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Februari 7, 2013

The Long and Short of Coal’s Success

kutipan

By
Tuesday, October 16th, 2012

Admittedly, there haven’t been too many reasons for us to get excited over coal during the last several years — not here in the United States, anyway.

Coal carries with it a stigma the industry is desperately trying to shake.

And it’s this dirty reputation that has put coal at a huge disadvantage in the U.S…

(I’ve never been a fan of the clean coal myth.)

But 90% of our coal consumption — approximately 900 million short tons every year — goes toward electrical power, feeding over 1,400 generators across the country.

Coal also happens to be our largest source for electricity:

coal electricity generation

Coal’s share in our electrical generation has been slowly falling over the last ten years — and according to the EIA, natural gas has been gaining traction for nearly a decade.

Not only is our gas production at record levels, but the U.S. is building the infrastructure to match it.

In the last 20 years, nearly all of the new electric generators built in the U.S. are geared toward natural gas:

generators 10-12

Just last week, the proposal for the first new power plant fueled exclusively by Marcellus Shale gas was approved. The plant is slated for construction in Pennsylvania.

To put that into decision into perspective, remember that nearly 60% of Pennsylvania’s power in 2000 came directly from coal…

That amount dropped to less than half just ten years later.

These upcoming power plants are in addition to the growing number of pipeline projects that will keep Marcellus production flowing.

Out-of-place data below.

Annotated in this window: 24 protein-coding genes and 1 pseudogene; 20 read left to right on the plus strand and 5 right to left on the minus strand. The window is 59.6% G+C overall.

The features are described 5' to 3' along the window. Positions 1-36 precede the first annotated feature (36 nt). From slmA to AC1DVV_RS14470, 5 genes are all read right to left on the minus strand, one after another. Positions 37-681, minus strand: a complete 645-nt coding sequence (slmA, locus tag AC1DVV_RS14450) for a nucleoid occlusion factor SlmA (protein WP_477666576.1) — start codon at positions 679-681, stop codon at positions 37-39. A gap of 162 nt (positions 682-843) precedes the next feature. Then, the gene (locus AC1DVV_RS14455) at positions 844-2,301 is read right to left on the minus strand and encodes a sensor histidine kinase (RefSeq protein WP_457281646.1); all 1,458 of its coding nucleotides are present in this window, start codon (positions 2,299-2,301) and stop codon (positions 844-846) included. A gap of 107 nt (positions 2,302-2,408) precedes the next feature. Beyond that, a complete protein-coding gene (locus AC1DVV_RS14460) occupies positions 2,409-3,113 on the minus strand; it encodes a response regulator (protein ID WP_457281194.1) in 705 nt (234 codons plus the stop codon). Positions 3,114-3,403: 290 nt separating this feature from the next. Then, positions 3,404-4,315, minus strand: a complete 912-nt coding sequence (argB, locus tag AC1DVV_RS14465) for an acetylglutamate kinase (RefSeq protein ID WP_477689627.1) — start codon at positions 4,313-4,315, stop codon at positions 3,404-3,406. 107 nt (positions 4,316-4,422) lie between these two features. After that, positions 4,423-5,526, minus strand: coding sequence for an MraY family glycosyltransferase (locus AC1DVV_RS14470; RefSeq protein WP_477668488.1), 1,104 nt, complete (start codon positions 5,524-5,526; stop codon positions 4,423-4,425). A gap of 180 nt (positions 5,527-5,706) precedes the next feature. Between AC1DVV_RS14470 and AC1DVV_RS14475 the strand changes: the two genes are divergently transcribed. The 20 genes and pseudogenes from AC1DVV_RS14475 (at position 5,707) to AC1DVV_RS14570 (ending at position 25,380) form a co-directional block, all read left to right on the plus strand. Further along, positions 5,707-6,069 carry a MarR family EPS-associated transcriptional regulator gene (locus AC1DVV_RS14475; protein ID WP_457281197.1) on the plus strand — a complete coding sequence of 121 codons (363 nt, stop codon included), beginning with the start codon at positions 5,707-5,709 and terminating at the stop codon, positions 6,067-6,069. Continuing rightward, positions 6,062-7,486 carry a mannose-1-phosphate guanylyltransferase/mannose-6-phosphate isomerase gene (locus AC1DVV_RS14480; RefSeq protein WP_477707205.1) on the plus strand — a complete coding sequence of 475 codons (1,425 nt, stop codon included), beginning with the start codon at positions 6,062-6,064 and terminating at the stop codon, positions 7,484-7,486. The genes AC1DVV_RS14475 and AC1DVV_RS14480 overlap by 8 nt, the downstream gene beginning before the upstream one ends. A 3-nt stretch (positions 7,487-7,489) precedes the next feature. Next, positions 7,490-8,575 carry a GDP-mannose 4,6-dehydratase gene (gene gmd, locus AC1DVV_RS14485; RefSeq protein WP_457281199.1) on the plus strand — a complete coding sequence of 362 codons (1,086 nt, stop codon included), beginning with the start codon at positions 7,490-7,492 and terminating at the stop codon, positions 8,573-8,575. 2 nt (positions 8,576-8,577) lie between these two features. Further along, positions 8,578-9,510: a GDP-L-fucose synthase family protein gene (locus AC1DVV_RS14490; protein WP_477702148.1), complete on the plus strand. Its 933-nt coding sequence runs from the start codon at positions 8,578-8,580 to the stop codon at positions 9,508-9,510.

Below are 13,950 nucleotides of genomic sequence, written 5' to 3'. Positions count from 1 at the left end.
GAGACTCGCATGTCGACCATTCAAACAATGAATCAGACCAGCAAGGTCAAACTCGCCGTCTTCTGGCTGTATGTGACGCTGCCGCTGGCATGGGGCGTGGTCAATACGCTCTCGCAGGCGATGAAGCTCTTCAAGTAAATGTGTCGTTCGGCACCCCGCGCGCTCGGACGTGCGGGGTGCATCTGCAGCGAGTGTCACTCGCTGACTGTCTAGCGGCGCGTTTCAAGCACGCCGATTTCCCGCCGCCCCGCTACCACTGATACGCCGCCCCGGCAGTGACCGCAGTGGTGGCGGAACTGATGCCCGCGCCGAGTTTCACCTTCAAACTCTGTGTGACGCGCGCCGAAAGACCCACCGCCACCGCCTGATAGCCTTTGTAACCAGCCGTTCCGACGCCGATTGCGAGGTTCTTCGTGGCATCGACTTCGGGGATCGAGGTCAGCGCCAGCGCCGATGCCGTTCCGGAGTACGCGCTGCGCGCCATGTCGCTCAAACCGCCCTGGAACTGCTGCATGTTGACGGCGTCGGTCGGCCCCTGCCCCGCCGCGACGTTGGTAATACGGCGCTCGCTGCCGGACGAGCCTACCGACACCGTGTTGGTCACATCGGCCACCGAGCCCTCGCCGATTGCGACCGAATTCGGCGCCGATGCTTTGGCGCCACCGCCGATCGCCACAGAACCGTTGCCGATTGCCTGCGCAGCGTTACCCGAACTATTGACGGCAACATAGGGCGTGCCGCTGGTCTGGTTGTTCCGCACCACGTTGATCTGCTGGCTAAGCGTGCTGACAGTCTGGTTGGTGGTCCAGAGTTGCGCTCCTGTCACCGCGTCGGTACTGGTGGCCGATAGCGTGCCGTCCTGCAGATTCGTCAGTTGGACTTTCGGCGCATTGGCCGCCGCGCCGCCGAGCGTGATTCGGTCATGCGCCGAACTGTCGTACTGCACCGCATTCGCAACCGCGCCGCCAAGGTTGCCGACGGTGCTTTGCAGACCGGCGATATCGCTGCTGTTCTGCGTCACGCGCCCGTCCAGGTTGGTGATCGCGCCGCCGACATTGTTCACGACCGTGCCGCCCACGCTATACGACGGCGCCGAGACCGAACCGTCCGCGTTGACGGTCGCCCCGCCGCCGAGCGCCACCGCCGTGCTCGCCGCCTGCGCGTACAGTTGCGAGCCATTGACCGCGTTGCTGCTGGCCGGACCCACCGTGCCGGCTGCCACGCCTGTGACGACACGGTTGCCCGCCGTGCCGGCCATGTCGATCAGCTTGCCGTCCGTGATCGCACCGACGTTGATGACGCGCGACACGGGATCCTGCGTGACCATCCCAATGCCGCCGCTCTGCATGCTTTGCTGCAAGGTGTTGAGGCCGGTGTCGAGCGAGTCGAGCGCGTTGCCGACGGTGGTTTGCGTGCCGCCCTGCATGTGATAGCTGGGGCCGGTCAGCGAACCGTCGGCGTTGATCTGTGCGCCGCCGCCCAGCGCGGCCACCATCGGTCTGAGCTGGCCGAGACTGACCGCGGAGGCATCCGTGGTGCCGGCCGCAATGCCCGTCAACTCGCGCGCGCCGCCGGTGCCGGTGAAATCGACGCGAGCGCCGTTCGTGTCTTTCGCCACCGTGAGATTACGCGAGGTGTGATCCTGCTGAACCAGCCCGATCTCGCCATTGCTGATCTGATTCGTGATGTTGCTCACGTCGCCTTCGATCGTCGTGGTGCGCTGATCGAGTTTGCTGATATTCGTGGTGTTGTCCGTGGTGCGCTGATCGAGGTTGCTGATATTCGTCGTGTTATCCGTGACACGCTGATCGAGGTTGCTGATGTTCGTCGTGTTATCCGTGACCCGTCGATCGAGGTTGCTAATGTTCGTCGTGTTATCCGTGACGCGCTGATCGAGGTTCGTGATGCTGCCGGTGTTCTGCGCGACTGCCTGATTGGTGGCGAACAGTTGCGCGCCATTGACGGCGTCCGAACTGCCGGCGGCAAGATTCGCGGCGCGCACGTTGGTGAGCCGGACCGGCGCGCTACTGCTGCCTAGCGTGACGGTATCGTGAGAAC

With our energy picture quickly shifting away from coal, why then are we expecting a boost in demand in 2013?

2013 Coal Outlook

Here’s the rub: The huge gains made by natural gas companies are also their Achilles’ heel.

I pointed out last week in my 2013 natural gas forecast that record production levels have directly caused prices to collapse since 2008 as well as a severe slowdown in drilling activity…

Factor in producers starting to shut-in their natural gas wells, and we are unquestionably led to higher prices next year.

This in turn means coal will become more cost-competitive with natural gas.

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In the first chart, notice how coal regains some lost ground in 2013. Granted, this is far from a lasting victory for coal, because those gas producers can simply turn the taps back, on should prices rise too much.

In other words, more expensive natural gas (compared to today’s ultra-low prices) is on the way, but we aren’t expecting a price spike to occur.

Coal producers have one last ace in the hole to fuel their long-term success…

It’s true we may be phasing out domestic usage of coal during the next several decades. We certainly aren’t expecting the U.S. (or any of the OECD countries, for that matter) to drive demand in the long term.

But very real growth will is still taking place in other parts of the globe.

This much has been obvious since the 1980s:

china coal demand

China accounted for about 46% of the world’s coal production last year, while Chinese imports increased 20% to roughly 223 million tonnes — a 78% year-over-year increase. By 2016, Chinese imports are projected to reach as high as 450 million tonnes.

Right next door, India’s coal consumption is rapidly climbing — and at a stronger pace than China’s:

china-india-10-12

As my colleague Jeff Siegel put it recently, “King Coal is heading East.”

Unlike natural gas, coal producers have the ability to export their product overseas.

More of our coal was shipped to Europe than Asia in 2011, and any further supply disruptions in major Asian exporters like Australia and Indonesia will be turned into an advantage by U.S. coal producers.